We are standing at latitude φ 1 displaystyle varphi _ 1 , longitude zero; we want to find the azimuth from our viewpoint to Point 2 at latitude φ 2 displaystyle varphi _ 2 , longitude L (positive eastward). We can get a fair approximation by assuming the Earth is a sphere, in which case the azimuth α is given by tan α = sin L cos φ 1 tan φ 2 − sin φ 1 cos L displaystyle tan alpha = frac sin L cos varphi _ 1 tan varphi _ 2 -sin varphi _ 1 cos L A better approximation assumes the Earth is a slightly-squashed sphere (an oblate spheroid); azimuth then has at least two very slightly different meanings. Normal-section azimuth is the angle measured at our viewpoint by a theodolite whose axis is perpendicular to the surface of the spheroid; geodetic azimuth is the angle between north and the geodesic; that is, the shortest path on the surface of the spheroid from our viewpoint to Point 2. The difference is usually immeasurably small; if Point 2 is not more than 100 km away, the difference will not exceed 0.03 arc second. Various websites will calculate geodetic azimuth; e.g., GeoScience Australia site. Formulas for calculating geodetic azimuth are linked in the distance article. Normal-section azimuth is simpler to calculate; Bomford says Cunningham's formula is exact for any distance[citation needed]. If f is the flattening for the chosen spheroid (e.g., 1⁄7002298257223563000♠298.257223563 for WGS84) then e 2 = f ( 2 − f ) 1 − e 2 = ( 1 − f ) 2 Λ = ( 1 − e 2 ) tan φ 2 tan φ 1 + e 2 1 + ( 1 − e 2 ) ( tan φ 2 ) 2 1 + ( 1 − e 2 ) ( tan φ 1 ) 2 tan α = sin L ( Λ − cos L ) sin φ 1 displaystyle begin aligned e^ 2 &=f(2-f)\1-e^ 2 &=(1-f)^ 2 \Lambda &=left(1-e^ 2 right) frac tan varphi _ 2 tan varphi _ 1 +e^ 2 sqrt cfrac 1+left(1-e^ 2 right)left(tan varphi _ 2 right)^ 2 1+left(1-e^ 2 right)left(tan varphi _ 1 right)^ 2 \tan alpha &= frac sin L (Lambda -cos L)sin varphi _ 1 end aligned If φ1 = 0 then tan α = sin L ( 1 − e 2 ) tan φ 2 displaystyle tan alpha = frac sin L left(1-e^ 2 right)tan varphi _ 2 To calculate the azimuth of the sun or a star given its declination and hour angle at our location, we modify the formula for a spherical earth. Replace φ2 with declination and longitude difference with hour angle, and change the sign (since the hour angle is positive westward instead of east). Mapping[edit] There is a wide variety of azimuthal map projections. They all have the property that directions (the azimuths) from a central point are preserved. Some navigation systems use south as the reference plane. However, any direction can serve as the plane of reference, as long as it is clearly defined for everyone using that system. A standard Brunton Geo compass, commonly used by geologists and surveyors to measure azimuth Comparison of some azimuthal projections centred on 90° N at the same scale, ordered by projection altitude in Earth radii. (click for detail) Astronomy[edit]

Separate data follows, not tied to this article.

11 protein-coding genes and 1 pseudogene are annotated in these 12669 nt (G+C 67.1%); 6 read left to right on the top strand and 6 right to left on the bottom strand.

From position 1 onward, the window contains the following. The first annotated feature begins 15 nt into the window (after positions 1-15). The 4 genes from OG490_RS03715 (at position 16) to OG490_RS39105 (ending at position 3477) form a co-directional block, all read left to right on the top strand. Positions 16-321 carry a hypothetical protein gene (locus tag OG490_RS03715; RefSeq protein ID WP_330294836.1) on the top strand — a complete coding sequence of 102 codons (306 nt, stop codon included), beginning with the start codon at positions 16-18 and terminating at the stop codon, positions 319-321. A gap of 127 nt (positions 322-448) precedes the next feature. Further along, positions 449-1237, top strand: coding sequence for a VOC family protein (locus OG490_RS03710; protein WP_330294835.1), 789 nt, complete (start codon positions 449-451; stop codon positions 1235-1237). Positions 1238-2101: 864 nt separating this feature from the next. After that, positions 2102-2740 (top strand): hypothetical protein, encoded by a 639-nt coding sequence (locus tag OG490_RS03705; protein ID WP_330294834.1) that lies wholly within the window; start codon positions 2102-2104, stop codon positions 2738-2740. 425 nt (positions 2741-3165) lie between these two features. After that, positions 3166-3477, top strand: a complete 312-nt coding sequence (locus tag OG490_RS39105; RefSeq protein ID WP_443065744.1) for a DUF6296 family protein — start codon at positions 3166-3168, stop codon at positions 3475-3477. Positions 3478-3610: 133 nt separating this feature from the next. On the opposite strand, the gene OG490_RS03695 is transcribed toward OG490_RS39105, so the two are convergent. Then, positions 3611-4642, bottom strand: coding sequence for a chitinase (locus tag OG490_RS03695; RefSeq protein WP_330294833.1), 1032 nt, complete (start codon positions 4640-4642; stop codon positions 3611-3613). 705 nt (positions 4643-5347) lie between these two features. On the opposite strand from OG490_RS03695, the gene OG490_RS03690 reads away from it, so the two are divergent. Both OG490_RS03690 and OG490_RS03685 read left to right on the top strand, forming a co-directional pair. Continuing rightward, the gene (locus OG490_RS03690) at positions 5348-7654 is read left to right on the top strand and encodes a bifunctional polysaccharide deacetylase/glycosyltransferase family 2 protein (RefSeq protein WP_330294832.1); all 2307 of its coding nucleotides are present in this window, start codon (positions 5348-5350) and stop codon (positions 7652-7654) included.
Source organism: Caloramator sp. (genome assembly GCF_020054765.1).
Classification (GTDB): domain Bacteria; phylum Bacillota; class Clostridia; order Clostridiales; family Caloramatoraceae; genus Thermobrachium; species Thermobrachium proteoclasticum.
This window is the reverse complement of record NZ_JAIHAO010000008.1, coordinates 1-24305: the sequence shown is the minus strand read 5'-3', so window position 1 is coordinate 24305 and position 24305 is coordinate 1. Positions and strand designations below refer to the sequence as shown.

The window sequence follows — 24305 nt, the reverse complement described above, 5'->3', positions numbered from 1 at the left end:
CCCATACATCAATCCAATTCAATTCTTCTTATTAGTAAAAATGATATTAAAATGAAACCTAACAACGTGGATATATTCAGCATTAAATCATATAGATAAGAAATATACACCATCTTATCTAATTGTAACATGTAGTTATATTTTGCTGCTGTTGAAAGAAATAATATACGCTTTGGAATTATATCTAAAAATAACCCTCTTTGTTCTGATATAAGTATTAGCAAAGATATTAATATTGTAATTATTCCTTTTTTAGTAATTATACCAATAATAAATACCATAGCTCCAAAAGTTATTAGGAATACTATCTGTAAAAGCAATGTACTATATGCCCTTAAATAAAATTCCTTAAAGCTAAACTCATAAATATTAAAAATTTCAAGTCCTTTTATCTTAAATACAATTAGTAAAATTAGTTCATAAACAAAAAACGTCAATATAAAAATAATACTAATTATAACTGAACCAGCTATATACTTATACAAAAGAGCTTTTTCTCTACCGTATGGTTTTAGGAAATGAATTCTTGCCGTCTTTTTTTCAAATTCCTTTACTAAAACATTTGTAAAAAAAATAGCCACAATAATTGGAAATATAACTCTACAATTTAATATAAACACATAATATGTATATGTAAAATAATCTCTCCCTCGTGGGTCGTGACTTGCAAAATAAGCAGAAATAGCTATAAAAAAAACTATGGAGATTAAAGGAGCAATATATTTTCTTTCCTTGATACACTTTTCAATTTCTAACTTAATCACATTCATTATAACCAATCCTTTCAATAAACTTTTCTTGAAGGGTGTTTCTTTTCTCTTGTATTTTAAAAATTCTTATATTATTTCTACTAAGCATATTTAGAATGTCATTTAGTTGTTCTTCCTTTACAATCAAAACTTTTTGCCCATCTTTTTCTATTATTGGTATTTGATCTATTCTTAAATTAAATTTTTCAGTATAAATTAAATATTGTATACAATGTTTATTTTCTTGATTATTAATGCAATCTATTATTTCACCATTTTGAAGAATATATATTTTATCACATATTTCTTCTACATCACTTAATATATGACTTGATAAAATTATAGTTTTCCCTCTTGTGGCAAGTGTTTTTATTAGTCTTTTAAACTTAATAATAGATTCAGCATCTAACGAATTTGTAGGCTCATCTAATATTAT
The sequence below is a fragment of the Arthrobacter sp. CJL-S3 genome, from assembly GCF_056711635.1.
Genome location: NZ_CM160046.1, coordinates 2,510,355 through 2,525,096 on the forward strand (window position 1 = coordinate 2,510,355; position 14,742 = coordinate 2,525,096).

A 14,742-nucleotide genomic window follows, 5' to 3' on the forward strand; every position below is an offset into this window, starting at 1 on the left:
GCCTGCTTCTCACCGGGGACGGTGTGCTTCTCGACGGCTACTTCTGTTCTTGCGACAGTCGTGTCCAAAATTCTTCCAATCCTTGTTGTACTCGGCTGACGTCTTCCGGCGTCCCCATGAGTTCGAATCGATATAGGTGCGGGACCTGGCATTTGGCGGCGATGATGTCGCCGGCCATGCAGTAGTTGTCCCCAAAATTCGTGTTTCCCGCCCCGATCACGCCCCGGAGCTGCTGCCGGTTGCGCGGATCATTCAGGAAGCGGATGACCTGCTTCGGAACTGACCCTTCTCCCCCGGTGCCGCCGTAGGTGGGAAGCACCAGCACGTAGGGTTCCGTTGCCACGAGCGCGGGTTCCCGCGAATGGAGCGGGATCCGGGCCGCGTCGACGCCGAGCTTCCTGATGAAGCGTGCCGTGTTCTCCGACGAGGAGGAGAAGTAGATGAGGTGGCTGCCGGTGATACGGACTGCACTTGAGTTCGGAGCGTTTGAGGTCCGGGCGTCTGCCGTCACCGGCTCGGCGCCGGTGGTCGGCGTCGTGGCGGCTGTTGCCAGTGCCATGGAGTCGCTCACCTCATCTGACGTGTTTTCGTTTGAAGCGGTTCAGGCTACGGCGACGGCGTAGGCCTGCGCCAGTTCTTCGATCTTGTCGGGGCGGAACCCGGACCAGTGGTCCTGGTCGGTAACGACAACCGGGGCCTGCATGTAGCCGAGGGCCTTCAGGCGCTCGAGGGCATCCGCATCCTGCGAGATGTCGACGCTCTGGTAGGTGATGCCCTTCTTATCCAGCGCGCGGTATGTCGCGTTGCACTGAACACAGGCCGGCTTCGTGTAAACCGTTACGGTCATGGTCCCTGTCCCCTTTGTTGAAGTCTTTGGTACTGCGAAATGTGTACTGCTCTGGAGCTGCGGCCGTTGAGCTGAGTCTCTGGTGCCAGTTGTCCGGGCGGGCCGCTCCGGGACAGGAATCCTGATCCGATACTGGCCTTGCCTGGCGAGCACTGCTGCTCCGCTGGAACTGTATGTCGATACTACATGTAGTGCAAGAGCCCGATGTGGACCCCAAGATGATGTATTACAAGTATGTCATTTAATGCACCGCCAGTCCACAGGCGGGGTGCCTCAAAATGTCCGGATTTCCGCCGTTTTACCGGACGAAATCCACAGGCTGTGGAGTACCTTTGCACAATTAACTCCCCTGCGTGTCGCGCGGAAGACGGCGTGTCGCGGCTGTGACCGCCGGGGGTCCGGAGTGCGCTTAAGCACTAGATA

Used in celestial navigation, an azimuth is the direction of a